In Notice 87-56, 1987-2 C.B. 367, the IRS clarified which treaties would be considered as serving to override the branch profits tax. Rather than limiting this list to those treaties with “nondiscrimination clauses” based upon Article 24(3) of the U.S. 1981 Model Income Tax Treaty (as some have suggested that the 1986 TRA Conference Report at II-650 could be read as so limiting), the IRS has taken the more expansive view that all “nondiscrimination clauses” in the U.S. income tax treaties serve to override the branch profits tax unless the treaty explicitly sanctions the imposition of the branch profits tax. See The U.S. Tax Effects of Choice of Entities for Foreign Investment in U.S. Real Estate and Businesses and the Taxation of Dispositions of U.S. Partnership Interests, Robert F. Hudson, Jr. (2015).
2. Hybrid Structures Benefiting from Entity Characterization Differences- A variation on the direct ownership of U.S. assets by a home-country and treaty company would be the use of a variation on the direct ownership of U.S. assets by a home country entity that qualifies as a “corporation” for U.S. income tax purposes and a “partnership” for home country tax purposes. The possibility of having such a conflicting characterization, coupled with certain predicate treaty provisions, may combine to provide the best overall tax results in both the United States and the home country at the same time, such a structure may avoid the U.S. estate tax on U.S. situs assets. The tax benefits of a hybrid structure may include a single level of U.S. income tax on the U.S. business profits, exemption from home country taxation on any U.S. business profits and, in rare cases, exemption from both U.S. and home-country income tax of amounts paid as interest by the home country treaty “corporation” to its treaty shareholders. In order for this combination of results to be obtained, a number of predicate factors must be present. First, a favorable U.S. income tax treaty that overrides the branch profits tax is still essential because the foreign entity must constitute a “corporation” from a U.S. tax perspective in order to obtain the benefits of the assured U.S. estate tax insulation. In addition, treaty articles providing for the taxation of the U.S. real estate income or other U.S. business income only in the United States is also important (although a basic home-country rule exempting foreign source income from home-country taxation would also suffice for this purpose). The real key to this combination of results, however, lies in the conflicting characterization of the foreign entity as between the U.S. and home-country tax laws, something that has been facilitated by the U.S. “check-the-box” rules. The real key difference to this combination of results, however, lies in the conflicting characterization of the foreign entity has between the U.S. and home-country tax laws, something that has been facilitated by the U.S. “check-the-box” rules. As a result, it would be possible to structure a foreign entity treated as a corporation for U.S. purposes, even though the entity would be viewed as constituting a “partnership” (or other “transparent entity”) under the home-country tax laws.”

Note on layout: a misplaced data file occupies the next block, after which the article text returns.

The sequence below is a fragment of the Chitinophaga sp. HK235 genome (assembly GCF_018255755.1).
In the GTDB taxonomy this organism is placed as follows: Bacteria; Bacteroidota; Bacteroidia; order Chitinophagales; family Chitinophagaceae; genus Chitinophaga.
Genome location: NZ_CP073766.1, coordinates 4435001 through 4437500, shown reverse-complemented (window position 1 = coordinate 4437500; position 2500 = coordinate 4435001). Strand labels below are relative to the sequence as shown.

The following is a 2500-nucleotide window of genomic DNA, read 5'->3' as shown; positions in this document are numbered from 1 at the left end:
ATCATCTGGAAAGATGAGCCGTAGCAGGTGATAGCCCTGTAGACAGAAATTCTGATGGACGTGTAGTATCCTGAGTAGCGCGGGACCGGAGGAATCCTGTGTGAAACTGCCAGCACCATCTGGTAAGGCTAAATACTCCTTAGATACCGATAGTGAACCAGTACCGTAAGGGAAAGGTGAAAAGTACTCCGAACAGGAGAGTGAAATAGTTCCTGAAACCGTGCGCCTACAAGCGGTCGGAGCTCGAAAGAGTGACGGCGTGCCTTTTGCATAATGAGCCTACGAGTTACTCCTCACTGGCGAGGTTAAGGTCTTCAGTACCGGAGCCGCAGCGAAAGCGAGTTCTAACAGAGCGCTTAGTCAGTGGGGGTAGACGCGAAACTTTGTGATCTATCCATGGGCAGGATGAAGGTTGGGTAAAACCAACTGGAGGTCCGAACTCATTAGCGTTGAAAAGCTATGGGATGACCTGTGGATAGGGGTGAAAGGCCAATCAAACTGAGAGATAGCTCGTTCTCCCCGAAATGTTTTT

If holding U.S. real estate directly by the home-country treaty company will expose that treaty company to home-country income taxation at rates that are higher than those applicable in the United States, then it generally will be preferable to have a treaty company own a U.S. subsidiary company that, in turn, owns the U.S. real estate or U.S. business. The tandem “treaty parent U.S. subsidiary” approach normally will insulate the U.S. real estate income from current home-country income taxation. Also, the tandem “treaty parent U.S. subsidiary” approach may be advisable if the applicable U.S. treaty does not exempt foreign corporations formed in that treaty jurisdiction (e.g., Canada, France, Australia or Switzerland) from U.S. branch profits tax.
3. Partnership Structure- foreign investors may also invest in the U.S. through partnerships and other pass-through entities. However, there is some uncertainty whether or not a partnership is U.S. situs for purposes of the estate tax. For those foreign investors willing to test the parameters of U.S. estate tax for partnerships or other pass-through entities, in certain cases, the foreign investor may be in a much better income tax position as compared to holding U.S. investments through a corporate structure.
With appropriate refinement, the above concepts and structures may be duly implemented by a foreign investor to minimize and potentially avoid U.S. estate tax.
Planning Options with U.S. Estate Tax Treaties